Welcome to the FiercePharma political roundup, where each Monday we’ll highlight developments in Washington, D.C., and elsewhere that could affect drug pricing and how drugmakers operate.
With multiple COVID-19 vaccines racing ahead in late-stage testing, FDA Commissioner Stephen Hahn, M.D., said his agency doesn’t necessarily need those trials to wrap up before clearing them for use.
In an interview with the Financial Times, Hahn said that the FDA would consider an approval application based on preliminary data from a phase 3 trial. The agency could issue an emergency use authorization or limit vaccine use to certain people, he told the newspaper.
But the agency won’t buckle to political pressure, Hahn maintained. Such reviews and decisions could come right around the U.S. election, but the FDA will “stick to our core principles,” Hahn said.
That commitment comes as most Americans believe politics, not science, is driving the FDA’s coronavirus vaccine review process, according to a new Stat and Harris Poll survey. Large majorities of Republicans and Democrats said they think science is taking a back seat to politics.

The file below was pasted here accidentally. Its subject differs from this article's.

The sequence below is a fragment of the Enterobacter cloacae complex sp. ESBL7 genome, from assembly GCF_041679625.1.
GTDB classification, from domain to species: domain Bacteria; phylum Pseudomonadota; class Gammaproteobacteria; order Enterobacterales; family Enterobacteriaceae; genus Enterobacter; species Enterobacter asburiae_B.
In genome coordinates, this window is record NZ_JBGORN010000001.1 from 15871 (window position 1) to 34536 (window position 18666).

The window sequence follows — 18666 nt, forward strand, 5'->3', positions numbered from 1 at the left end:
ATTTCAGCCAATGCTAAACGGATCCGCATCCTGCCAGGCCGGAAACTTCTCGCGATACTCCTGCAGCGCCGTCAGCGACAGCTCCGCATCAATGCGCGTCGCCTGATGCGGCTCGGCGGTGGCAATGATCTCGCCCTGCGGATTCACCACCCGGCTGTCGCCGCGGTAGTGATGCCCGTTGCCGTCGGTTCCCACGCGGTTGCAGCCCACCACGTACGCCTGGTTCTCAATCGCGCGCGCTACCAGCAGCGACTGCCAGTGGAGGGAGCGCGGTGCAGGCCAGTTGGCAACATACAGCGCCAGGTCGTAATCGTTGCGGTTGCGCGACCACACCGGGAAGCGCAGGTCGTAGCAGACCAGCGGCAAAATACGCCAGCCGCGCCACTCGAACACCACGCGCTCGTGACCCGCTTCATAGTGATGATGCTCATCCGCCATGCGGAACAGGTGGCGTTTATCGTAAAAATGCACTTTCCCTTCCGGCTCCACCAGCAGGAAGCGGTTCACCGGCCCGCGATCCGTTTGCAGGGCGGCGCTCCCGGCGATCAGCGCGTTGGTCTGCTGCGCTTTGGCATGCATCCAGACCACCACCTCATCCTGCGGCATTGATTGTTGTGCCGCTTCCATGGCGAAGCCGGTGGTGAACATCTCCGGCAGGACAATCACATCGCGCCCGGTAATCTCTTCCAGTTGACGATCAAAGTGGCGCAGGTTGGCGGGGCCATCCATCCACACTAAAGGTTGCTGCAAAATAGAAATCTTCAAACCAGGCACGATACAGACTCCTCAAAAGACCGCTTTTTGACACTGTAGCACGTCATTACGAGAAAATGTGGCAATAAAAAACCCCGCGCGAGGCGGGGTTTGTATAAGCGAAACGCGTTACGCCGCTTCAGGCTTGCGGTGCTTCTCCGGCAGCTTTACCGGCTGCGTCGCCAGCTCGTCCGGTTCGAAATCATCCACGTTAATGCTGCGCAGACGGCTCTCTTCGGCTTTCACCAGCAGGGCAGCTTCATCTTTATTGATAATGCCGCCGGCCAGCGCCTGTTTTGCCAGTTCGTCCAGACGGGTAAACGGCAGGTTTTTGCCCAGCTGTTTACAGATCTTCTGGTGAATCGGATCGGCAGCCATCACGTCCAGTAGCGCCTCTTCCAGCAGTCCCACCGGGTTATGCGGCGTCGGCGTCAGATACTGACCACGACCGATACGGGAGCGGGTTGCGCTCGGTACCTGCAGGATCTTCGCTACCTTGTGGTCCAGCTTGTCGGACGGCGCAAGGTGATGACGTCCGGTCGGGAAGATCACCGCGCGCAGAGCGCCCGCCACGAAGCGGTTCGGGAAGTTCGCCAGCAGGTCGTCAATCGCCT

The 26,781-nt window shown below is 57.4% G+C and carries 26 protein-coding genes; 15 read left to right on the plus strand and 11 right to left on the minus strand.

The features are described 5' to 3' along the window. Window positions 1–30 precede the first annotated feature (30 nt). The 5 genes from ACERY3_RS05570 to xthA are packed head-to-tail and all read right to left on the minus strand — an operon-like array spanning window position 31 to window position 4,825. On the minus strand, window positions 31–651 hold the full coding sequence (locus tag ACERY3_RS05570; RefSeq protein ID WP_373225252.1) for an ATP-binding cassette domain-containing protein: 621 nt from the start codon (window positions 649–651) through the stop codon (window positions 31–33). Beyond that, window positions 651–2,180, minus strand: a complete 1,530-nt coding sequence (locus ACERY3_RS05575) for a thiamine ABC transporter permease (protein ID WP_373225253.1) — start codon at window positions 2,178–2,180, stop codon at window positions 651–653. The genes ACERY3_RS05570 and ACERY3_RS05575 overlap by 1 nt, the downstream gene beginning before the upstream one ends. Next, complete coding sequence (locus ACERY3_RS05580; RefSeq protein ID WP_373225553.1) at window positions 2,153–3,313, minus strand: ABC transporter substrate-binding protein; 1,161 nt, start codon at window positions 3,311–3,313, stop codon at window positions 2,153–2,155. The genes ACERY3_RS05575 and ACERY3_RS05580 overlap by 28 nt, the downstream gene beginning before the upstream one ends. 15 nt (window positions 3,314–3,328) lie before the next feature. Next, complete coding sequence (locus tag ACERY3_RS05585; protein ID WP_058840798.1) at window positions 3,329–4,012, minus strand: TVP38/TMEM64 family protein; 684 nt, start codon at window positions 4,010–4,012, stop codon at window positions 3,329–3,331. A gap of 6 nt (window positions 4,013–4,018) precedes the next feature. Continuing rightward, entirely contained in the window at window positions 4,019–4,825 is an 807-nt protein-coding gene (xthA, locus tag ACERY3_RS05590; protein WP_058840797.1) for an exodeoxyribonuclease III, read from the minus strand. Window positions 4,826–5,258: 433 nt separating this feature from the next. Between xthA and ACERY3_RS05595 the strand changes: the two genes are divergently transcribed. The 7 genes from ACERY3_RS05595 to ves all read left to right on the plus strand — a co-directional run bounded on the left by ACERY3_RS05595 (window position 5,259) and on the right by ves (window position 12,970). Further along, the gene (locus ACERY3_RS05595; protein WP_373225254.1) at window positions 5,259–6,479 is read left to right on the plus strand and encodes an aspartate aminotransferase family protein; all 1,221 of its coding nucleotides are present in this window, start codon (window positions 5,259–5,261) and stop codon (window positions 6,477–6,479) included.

Both developments follow a tough week for the FDA and its reputation. On Saturday, August 22, President Donald Trump on Twitter said there could be “deep state” members of the agency working to undermine the administration’s fight against the pandemic. Hahn later disputed the allegation in a Reuters interview. The tweet followed news that NIH chief Francis Collins and NIAID head Anthony Fauci had pressed the agency to delay authorizing convalescent plasma for COVID treatment, and media reports that some clinical trials were having trouble enrolling patients.
The next day, the FDA issued an emergency use authorization for convalescent plasma in hospitalized patients. The agency said controlled trials will be needed to prove the treatment is beneficial, but Hahn, Trump and HHS secretary Alex Azar held a news briefing to tout plasma as a breakthrough. Experts pushed back on the claims, and Hahn told FT he regrets “contributing to any misperception.” On Friday, the agency ousted its top spokeswoman after she had been in the role for just 11 days.
Controversy at the FDA couldn't come at a worse time, said Mark Senak, a public relations professional and Eye on FDA blogger. He argued that the agency's credibility "has never been more important and more threatened simultaneously." But even amid the criticism, Hahn has tried to assure the public that FDA decisions will be based on science rather than politics, including a Washington Post op-ed.